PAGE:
Schools are setting curricula not based on the premise of leading and enlightening children, but on schooling them on the “correct” way to think. The literal definition of education is an absurd example of the de-evolution of the English language as championed by the Left, where words are redefined willy-nilly based on the emotional dictates of popular culture and the desires of our bloated bureaucracy to control the masses, but Sorbo doesn’t stop there.
Instead, she dives into the ways in which our current public school system functions like an authoritarian regime that has parents so frightened of stepping outside the system they never even consider it. Parents, she argues, have been indoctrinated to think our current education system is the only option, in the same way citizens in the former USSR thought nothing of standing in lines to buy a scarf at a department store.
They don’t think there’s another way to educate their children, and as a result, believe our current way of educating children is sufficient. Not only do they think it’s sufficient, but they’ve been conditioned to think that it is the only way children can be taught. Parents believe they can’t do any better because they don’t have a mastery of every subject taught in schools, yet shouldn’t they be able to teach basic subjects like math, English, and history if their education was supposedly top-notch?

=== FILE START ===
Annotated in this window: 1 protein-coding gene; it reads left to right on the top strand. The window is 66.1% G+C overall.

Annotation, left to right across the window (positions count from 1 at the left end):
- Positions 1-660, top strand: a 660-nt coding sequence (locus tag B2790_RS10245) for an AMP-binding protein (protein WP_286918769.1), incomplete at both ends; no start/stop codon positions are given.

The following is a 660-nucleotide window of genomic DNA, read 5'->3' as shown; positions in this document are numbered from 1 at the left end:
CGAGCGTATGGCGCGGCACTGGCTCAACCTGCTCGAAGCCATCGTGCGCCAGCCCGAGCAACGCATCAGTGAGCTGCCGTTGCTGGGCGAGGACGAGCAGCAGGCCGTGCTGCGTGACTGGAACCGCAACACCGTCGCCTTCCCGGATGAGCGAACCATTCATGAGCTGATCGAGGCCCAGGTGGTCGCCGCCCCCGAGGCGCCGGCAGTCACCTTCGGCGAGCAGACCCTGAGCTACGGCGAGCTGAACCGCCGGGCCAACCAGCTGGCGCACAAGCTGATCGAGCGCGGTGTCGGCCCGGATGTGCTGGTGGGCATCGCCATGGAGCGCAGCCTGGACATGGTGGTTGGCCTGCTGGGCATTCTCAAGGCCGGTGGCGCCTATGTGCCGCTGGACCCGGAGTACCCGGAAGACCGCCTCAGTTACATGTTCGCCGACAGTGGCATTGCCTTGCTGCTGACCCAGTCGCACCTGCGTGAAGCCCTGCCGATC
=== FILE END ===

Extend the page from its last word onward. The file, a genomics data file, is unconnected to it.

Definition of Education | School’s Out [Trailer]
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The public school system, in reality, wields its power to convince parents that they just aren’t qualified to educate the same children they’ve already taught to tie their shoes, brush their teeth, eat with a spoon, and a myriad of other life skills. They do this largely through fear. Sorbo equates it to the East German government telling its citizens for decades that the Berlin Wall was there to keep the dreaded westerners out, not to keep them in, and how the population simply believed them until the wall came down. She uses this analogy to make the viewer reconsider whether it is truly necessary to have the mastery of a Ph.D. candidate on a subject before taking control of a child’s education at home, or whether that’s just what parents have been taught to believe because they’ve never known anything different.